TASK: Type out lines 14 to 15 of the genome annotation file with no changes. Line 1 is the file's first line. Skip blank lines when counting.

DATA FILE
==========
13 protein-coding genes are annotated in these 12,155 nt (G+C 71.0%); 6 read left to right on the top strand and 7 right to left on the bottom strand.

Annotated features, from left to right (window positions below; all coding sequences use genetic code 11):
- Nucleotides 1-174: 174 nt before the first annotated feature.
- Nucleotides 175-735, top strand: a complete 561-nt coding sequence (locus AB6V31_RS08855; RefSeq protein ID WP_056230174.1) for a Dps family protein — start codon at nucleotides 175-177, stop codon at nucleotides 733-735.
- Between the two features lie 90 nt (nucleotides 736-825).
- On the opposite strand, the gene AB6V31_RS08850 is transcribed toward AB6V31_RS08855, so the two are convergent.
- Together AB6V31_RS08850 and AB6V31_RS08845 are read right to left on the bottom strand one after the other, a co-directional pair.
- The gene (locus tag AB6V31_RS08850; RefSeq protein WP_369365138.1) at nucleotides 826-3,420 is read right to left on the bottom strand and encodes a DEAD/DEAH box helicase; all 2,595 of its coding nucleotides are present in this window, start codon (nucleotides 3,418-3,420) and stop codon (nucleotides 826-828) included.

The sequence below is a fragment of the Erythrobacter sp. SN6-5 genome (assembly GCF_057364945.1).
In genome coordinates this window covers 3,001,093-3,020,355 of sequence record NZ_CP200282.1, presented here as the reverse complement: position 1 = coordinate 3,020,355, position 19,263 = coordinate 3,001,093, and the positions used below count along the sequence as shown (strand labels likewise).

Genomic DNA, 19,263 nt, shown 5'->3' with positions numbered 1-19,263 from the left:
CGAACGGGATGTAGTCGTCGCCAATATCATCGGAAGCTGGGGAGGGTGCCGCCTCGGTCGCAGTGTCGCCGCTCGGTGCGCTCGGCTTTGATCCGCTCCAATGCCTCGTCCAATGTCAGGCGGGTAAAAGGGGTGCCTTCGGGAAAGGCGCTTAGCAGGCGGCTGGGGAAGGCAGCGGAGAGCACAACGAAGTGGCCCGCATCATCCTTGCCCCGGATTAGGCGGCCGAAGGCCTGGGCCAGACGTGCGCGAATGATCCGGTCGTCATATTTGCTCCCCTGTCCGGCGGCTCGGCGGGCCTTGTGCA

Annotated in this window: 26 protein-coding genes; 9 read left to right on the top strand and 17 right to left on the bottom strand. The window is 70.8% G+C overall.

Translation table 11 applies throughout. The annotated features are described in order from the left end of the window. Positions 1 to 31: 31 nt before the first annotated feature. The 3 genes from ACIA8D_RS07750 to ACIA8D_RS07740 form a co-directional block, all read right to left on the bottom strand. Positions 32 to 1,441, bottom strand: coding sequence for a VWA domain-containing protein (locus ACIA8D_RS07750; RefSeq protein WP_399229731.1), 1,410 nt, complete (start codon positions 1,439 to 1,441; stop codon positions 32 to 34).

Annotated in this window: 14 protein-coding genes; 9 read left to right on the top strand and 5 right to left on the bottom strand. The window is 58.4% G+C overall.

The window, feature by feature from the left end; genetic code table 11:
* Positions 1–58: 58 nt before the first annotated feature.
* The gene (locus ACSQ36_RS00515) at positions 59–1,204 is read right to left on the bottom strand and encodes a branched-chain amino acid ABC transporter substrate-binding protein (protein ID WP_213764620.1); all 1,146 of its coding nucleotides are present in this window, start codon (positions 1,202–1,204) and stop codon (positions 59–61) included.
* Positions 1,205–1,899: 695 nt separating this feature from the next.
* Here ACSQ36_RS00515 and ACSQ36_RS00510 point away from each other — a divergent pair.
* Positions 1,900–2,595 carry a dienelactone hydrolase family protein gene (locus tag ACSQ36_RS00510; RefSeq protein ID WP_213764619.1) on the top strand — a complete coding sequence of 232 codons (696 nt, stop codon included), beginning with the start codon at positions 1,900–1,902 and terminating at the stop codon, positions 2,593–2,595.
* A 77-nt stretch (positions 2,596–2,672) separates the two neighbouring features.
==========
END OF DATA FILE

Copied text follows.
Translation table 11 applies throughout. The annotated features are described in order from the left end of the window. Positions 1 to 31: 31 nt before the first annotated feature. The 3 genes from ACIA8D_RS07750 to ACIA8D_RS07740 form a co-directional block, all read right to left on the bottom strand. Positions 32 to 1,441, bottom strand: coding sequence for a VWA domain-containing protein (locus ACIA8D_RS07750; RefSeq protein WP_399229731.1), 1,410 nt, complete (start codon positions 1,439 to 1,441; stop codon positions 32 to 34).

Annotated in this window: 14 protein-coding genes; 9 read left to right on the top strand and 5 right to left on the bottom strand. The window is 58.4% G+C overall.